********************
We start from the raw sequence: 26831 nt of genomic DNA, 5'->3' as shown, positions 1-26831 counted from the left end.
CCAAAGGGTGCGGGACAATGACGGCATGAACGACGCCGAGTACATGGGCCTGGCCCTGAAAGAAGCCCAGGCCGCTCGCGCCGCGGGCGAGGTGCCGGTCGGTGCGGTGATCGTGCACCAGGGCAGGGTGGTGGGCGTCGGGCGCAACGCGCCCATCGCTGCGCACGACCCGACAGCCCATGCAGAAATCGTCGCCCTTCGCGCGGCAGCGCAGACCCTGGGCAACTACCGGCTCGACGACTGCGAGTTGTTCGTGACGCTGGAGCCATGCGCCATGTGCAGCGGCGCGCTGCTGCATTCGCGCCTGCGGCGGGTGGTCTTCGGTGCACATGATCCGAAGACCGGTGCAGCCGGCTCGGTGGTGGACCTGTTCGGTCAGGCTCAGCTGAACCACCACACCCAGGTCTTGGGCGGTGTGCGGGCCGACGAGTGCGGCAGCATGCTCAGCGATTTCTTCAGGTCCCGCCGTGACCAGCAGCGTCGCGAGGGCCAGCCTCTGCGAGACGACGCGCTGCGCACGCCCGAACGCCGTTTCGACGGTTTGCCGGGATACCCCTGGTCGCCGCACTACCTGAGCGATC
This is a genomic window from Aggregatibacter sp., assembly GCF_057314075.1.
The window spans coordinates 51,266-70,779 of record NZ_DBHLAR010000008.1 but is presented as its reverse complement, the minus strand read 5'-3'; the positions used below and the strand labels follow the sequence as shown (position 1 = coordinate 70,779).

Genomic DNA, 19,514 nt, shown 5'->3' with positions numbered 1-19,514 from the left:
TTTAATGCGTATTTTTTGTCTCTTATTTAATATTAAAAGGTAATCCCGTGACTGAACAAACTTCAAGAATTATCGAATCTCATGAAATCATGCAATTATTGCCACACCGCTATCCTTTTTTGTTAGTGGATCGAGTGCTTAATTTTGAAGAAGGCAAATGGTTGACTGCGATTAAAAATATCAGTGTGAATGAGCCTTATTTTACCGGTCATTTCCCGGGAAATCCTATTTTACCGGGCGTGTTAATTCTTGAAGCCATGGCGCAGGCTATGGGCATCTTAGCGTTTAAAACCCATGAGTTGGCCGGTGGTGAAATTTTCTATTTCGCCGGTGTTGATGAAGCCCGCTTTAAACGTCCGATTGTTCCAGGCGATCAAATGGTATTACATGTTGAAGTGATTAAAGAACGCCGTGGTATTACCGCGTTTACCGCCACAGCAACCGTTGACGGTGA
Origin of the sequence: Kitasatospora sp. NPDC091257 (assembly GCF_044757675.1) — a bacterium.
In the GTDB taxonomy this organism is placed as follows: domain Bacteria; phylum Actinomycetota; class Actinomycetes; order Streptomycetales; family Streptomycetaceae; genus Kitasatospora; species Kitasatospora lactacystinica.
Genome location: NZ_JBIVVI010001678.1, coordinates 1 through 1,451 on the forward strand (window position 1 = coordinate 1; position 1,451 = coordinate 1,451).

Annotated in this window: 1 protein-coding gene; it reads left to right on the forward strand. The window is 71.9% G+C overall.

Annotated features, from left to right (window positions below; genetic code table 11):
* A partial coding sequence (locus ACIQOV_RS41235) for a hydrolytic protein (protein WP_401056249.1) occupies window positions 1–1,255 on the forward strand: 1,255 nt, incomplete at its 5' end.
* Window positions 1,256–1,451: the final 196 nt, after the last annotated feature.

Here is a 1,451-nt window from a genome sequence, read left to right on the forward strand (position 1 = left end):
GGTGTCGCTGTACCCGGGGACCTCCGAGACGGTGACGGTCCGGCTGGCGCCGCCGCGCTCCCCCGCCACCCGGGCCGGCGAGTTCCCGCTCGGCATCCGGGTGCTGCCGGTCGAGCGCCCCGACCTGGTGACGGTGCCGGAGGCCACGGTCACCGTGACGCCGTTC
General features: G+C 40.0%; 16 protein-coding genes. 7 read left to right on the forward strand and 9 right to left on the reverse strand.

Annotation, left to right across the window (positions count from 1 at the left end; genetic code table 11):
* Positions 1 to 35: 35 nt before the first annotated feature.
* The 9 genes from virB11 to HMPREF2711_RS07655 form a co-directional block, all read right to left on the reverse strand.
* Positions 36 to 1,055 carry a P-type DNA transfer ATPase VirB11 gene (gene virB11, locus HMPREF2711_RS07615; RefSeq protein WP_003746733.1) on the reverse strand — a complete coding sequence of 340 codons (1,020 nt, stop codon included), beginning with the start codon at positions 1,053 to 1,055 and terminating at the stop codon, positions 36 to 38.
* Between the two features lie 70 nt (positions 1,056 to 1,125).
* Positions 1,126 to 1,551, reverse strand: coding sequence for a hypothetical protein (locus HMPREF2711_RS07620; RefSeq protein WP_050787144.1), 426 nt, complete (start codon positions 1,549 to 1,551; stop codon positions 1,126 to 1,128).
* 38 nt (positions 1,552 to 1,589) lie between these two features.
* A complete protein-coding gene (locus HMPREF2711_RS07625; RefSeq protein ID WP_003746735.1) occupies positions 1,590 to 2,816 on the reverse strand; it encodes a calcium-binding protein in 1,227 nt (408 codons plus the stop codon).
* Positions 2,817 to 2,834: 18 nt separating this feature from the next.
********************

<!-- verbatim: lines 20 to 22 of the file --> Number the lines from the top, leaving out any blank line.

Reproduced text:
* Positions 36 to 1,055 carry a P-type DNA transfer ATPase VirB11 gene (gene virB11, locus HMPREF2711_RS07615; RefSeq protein WP_003746733.1) on the reverse strand — a complete coding sequence of 340 codons (1,020 nt, stop codon included), beginning with the start codon at positions 1,053 to 1,055 and terminating at the stop codon, positions 36 to 38.
* Between the two features lie 70 nt (positions 1,056 to 1,125).
* Positions 1,126 to 1,551, reverse strand: coding sequence for a hypothetical protein (locus HMPREF2711_RS07620; RefSeq protein WP_050787144.1), 426 nt, complete (start codon positions 1,549 to 1,551; stop codon positions 1,126 to 1,128).